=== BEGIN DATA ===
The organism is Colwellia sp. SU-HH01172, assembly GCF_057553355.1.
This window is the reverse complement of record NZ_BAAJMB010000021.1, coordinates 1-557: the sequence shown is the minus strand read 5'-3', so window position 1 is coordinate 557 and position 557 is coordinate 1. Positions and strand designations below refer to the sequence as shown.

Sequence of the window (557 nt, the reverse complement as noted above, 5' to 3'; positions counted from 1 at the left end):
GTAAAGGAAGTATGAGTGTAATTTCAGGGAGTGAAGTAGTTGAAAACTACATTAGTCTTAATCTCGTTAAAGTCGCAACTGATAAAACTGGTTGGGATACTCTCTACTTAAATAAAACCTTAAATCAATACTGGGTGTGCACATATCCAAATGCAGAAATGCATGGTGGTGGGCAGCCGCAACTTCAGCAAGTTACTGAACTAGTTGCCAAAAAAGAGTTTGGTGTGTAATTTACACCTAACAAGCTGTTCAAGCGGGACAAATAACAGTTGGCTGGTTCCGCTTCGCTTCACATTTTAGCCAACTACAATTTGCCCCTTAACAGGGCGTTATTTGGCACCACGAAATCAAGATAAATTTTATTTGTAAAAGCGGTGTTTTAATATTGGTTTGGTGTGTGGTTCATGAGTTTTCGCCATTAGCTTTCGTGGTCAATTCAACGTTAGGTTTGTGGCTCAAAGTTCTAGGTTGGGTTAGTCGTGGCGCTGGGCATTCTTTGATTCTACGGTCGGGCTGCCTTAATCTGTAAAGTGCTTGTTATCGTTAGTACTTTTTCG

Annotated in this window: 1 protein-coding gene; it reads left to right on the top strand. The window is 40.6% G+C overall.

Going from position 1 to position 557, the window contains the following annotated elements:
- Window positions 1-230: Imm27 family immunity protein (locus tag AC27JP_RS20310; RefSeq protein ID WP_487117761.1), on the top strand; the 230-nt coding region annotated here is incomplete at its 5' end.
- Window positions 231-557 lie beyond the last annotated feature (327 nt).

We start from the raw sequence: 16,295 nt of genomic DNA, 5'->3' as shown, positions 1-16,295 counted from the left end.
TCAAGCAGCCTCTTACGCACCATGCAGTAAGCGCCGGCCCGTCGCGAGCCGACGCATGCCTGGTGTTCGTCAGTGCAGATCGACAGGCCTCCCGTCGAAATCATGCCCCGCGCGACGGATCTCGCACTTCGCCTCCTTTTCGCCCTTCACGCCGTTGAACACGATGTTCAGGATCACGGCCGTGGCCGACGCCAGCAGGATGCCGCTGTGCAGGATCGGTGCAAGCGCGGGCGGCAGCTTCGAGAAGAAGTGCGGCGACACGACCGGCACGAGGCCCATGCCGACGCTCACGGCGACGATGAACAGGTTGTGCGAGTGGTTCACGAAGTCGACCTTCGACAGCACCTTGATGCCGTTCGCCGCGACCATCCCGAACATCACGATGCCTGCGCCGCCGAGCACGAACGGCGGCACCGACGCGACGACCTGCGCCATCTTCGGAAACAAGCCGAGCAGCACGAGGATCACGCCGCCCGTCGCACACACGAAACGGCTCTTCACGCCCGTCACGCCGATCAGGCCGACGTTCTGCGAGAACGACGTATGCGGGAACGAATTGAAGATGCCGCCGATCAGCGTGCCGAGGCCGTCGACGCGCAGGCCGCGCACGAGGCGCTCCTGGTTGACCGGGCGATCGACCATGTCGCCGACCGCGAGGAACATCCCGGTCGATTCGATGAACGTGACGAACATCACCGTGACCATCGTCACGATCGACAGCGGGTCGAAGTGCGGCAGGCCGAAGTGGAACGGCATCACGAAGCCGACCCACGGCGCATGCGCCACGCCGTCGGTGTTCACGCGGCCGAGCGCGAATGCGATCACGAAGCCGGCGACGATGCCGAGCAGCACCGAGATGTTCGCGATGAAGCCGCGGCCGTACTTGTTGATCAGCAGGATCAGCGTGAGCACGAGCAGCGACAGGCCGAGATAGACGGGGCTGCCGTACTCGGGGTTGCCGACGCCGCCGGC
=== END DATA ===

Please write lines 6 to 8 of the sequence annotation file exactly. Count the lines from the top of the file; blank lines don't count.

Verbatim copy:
Going from position 1 to position 557, the window contains the following annotated elements:
- Window positions 1-230: Imm27 family immunity protein (locus tag AC27JP_RS20310; RefSeq protein ID WP_487117761.1), on the top strand; the 230-nt coding region annotated here is incomplete at its 5' end.
- Window positions 231-557 lie beyond the last annotated feature (327 nt).